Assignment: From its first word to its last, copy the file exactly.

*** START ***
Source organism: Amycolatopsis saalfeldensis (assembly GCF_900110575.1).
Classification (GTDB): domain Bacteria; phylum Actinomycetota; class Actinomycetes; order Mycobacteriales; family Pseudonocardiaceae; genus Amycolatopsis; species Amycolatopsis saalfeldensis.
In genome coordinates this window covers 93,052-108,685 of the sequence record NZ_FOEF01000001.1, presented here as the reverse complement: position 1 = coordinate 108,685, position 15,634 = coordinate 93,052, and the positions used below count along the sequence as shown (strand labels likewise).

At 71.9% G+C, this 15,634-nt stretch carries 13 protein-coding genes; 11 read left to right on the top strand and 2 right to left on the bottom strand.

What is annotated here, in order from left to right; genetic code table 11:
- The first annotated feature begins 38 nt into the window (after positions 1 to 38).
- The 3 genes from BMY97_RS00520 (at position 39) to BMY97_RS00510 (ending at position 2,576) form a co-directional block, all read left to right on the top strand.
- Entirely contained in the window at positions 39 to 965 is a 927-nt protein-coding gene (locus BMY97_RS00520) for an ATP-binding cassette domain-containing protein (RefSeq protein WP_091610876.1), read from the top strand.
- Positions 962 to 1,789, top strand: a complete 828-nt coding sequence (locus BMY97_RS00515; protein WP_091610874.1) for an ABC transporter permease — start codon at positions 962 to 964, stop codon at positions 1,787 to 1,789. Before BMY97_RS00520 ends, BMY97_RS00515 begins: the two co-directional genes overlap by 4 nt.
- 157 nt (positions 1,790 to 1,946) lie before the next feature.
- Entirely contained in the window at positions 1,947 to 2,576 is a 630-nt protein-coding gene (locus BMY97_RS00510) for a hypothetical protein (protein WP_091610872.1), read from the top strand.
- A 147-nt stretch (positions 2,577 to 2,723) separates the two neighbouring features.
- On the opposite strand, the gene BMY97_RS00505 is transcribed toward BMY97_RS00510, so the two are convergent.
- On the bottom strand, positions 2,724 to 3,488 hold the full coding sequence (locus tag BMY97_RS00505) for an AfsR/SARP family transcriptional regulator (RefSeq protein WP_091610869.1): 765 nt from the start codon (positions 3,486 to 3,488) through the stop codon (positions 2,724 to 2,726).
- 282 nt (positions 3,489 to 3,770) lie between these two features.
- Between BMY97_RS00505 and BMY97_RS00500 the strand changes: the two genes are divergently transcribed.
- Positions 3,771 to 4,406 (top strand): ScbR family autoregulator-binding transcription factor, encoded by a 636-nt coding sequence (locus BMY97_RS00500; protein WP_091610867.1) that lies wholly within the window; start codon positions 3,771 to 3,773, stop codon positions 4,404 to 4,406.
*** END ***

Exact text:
Source organism: Amycolatopsis saalfeldensis (assembly GCF_900110575.1).
Classification (GTDB): domain Bacteria; phylum Actinomycetota; class Actinomycetes; order Mycobacteriales; family Pseudonocardiaceae; genus Amycolatopsis; species Amycolatopsis saalfeldensis.
In genome coordinates this window covers 93,052-108,685 of the sequence record NZ_FOEF01000001.1, presented here as the reverse complement: position 1 = coordinate 108,685, position 15,634 = coordinate 93,052, and the positions used below count along the sequence as shown (strand labels likewise).

At 71.9% G+C, this 15,634-nt stretch carries 13 protein-coding genes; 11 read left to right on the top strand and 2 right to left on the bottom strand.

What is annotated here, in order from left to right; genetic code table 11:
- The first annotated feature begins 38 nt into the window (after positions 1 to 38).
- The 3 genes from BMY97_RS00520 (at position 39) to BMY97_RS00510 (ending at position 2,576) form a co-directional block, all read left to right on the top strand.
- Entirely contained in the window at positions 39 to 965 is a 927-nt protein-coding gene (locus BMY97_RS00520) for an ATP-binding cassette domain-containing protein (RefSeq protein WP_091610876.1), read from the top strand.
- Positions 962 to 1,789, top strand: a complete 828-nt coding sequence (locus BMY97_RS00515; protein WP_091610874.1) for an ABC transporter permease — start codon at positions 962 to 964, stop codon at positions 1,787 to 1,789. Before BMY97_RS00520 ends, BMY97_RS00515 begins: the two co-directional genes overlap by 4 nt.
- 157 nt (positions 1,790 to 1,946) lie before the next feature.
- Entirely contained in the window at positions 1,947 to 2,576 is a 630-nt protein-coding gene (locus BMY97_RS00510) for a hypothetical protein (protein WP_091610872.1), read from the top strand.
- A 147-nt stretch (positions 2,577 to 2,723) separates the two neighbouring features.
- On the opposite strand, the gene BMY97_RS00505 is transcribed toward BMY97_RS00510, so the two are convergent.
- On the bottom strand, positions 2,724 to 3,488 hold the full coding sequence (locus tag BMY97_RS00505) for an AfsR/SARP family transcriptional regulator (RefSeq protein WP_091610869.1): 765 nt from the start codon (positions 3,486 to 3,488) through the stop codon (positions 2,724 to 2,726).
- 282 nt (positions 3,489 to 3,770) lie between these two features.
- Between BMY97_RS00505 and BMY97_RS00500 the strand changes: the two genes are divergently transcribed.
- Positions 3,771 to 4,406 (top strand): ScbR family autoregulator-binding transcription factor, encoded by a 636-nt coding sequence (locus BMY97_RS00500; protein WP_091610867.1) that lies wholly within the window; start codon positions 3,771 to 3,773, stop codon positions 4,404 to 4,406.